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Other Uses

Beads  Fuel  Hair  Incense  Thatching  Tinder  Wax  Wood

A wax on the fruit is obtained by simmering the fruit in hot water and skimming off the wax as it rises to the surface. The wax can be used to make aromatic candles[85]. The bark is employed as a tinder and is also made into a slow match[216, 257]. The crushed bark was twisted into a rope, tied at intervals with yucca (Yucca species), and wrapped into a coil. The free end was set on fire and kept smouldering by blowing on it at intervals. Fire could be carried in this fashion for several hours[257]. The bark has been used as a thatching on the roofs of buildings[257]. The dried seeds have been used as beads or as the 'rattle' in rattles[216]. An infusion of the plant has been used as a hair wash[257]. The plant has been burnt as an incense and fumigant in the home[257]. Wood - soft, close-grained, slightly fragrant[82]. It is used occasionally for fuel, fencing etc[82, 229].

Special Uses

Cultivation details

Succeeds in most soils if they are well drained, preferring a neutral or slightly alkaline soil[1, 11]. Thrives in calcareous soils[1]. A drought tolerant plant once established, succeeding in hot dry positions[200]. A slow-growing but long-lived tree, specimens several centuries old have been recorded[229]. It grows better in dry areas with hot summers, western Britain is generally to cool and wet for this species to thrive[200]. Good crops of fruit are produced in alternate years in the wild[229]. Closely related to J. californica[1, 82]. This species is resistant to honey fungus[88]. The seed takes 2 years to mature[200]. Plants are usually dioecious, though occasional trees with both male and female flowers are sometimes found[229]. Male and female plants must usually be grown if seed is required.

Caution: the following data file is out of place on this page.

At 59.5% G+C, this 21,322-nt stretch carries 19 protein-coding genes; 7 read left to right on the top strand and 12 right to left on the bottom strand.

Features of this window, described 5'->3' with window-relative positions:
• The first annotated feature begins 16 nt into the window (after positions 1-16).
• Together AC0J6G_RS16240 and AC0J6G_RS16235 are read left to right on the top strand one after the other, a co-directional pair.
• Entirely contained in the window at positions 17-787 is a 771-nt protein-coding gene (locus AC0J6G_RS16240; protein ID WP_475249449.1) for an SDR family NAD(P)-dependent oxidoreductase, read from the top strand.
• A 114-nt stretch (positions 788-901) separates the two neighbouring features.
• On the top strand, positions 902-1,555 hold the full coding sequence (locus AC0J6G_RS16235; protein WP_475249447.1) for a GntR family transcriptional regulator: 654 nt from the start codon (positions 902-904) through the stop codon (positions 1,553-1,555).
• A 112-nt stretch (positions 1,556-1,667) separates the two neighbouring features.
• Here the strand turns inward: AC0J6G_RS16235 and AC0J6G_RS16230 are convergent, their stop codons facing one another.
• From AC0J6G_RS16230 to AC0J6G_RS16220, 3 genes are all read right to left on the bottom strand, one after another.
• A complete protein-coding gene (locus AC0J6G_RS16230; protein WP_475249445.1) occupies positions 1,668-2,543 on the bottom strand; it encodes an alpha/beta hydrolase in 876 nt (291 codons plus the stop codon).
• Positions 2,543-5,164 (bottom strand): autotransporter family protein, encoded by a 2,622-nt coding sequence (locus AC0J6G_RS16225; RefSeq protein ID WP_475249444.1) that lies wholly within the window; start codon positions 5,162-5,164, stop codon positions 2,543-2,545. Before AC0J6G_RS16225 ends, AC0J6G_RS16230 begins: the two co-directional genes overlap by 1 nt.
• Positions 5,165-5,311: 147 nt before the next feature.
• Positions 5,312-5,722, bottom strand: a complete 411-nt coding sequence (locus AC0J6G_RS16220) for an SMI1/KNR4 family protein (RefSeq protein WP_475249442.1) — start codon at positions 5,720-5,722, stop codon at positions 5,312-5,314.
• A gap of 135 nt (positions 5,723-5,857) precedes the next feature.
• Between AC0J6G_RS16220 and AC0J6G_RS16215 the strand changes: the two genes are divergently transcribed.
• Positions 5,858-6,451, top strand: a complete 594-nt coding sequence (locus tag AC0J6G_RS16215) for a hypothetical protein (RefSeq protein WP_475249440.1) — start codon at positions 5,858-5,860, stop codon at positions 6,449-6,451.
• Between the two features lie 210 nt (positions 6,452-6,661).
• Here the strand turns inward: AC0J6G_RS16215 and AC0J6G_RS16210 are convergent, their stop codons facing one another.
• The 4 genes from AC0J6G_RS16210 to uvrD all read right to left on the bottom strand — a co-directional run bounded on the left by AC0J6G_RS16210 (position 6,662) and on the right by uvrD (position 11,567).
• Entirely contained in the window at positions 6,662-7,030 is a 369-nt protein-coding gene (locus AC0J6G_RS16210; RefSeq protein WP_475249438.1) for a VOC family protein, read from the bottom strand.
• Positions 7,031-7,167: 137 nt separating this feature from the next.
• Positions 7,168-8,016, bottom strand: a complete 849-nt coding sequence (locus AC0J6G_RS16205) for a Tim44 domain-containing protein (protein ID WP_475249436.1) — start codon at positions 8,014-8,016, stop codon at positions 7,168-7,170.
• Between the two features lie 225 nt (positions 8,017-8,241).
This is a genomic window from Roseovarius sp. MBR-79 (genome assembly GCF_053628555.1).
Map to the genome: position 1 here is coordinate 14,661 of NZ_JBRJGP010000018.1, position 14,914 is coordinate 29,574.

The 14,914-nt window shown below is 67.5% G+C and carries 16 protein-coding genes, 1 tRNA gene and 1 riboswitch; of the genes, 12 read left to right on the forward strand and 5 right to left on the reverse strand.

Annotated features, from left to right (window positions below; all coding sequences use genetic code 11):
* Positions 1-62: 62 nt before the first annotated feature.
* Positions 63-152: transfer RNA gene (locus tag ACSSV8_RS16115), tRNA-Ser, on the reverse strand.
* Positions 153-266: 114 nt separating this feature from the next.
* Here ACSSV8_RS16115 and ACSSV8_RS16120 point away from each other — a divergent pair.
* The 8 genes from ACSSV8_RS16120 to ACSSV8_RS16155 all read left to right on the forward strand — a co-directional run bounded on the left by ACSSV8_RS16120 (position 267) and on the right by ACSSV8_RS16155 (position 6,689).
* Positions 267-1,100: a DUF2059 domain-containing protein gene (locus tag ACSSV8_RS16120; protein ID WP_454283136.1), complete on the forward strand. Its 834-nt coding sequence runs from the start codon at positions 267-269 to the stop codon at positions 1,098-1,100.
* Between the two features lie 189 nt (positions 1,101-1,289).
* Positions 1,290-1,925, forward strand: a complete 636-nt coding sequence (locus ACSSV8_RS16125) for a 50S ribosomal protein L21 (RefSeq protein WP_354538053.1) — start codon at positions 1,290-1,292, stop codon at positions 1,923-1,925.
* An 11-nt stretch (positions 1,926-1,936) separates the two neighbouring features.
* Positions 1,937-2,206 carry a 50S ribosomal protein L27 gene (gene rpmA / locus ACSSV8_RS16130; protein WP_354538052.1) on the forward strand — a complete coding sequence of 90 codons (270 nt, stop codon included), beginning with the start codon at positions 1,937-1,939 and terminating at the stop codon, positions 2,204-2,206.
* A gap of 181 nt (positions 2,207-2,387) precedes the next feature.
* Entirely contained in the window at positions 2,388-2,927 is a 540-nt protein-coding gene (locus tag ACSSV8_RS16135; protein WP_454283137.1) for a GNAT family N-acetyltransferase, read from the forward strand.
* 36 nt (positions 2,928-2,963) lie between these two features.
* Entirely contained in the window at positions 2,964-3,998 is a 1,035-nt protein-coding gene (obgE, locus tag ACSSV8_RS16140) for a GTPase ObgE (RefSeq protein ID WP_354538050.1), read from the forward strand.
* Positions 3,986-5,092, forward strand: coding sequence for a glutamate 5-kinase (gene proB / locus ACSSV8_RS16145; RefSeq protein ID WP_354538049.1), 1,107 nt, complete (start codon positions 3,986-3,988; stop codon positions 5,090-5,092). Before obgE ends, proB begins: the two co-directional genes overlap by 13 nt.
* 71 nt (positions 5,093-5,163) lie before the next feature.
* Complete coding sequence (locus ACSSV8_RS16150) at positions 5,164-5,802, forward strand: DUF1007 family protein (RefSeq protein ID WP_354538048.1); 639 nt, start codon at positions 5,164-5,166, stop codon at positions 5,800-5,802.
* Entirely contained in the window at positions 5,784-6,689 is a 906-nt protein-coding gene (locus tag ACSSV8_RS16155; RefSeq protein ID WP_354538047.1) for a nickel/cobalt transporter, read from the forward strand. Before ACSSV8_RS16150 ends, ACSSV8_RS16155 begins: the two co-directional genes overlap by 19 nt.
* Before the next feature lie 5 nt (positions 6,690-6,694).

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Propagation

The seed requires a period of cold stratification. The seed has a hard seedcoat and can be very slow to germinate, requiring a cold period followed by a warm period and then another cold spell, each of 2 - 3 months duration[78, 81]. Soaking the seed for 3 - 6 seconds in boiling water may speed up the germination process[11]. The seed is best sown as soon as it is ripe in a cold frame. Some might germinate in the following spring, though most will take another year. Another possibility is to harvest the seed 'green' (when the embryo has fully formed but before the seedcoat has hardened). The seedlings can be potted up into individual pots when they are large enough to handle. Grow on in pots until large enough, then plant out in early summer. When stored dry, the seed can remain viable for several years[1]. Cuttings of mature wood, 5 - 10cm with a heel, September/October in a cold frame. Plant out in the following autumn[1, 78]. Layering in September/October. Takes 12 months[78].

Other Names

If available other names are mentioned here

Found In

Countries where the plant has been found are listed here if the information is available

Weed Potential

Right plant wrong place. We are currently updating this section. Please note that a plant may be invasive in one area but may not in your area so it’s worth checking.

Conservation Status

IUCN Red List of Threatened Plants Status :

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(Torr.)Little.

Botanical References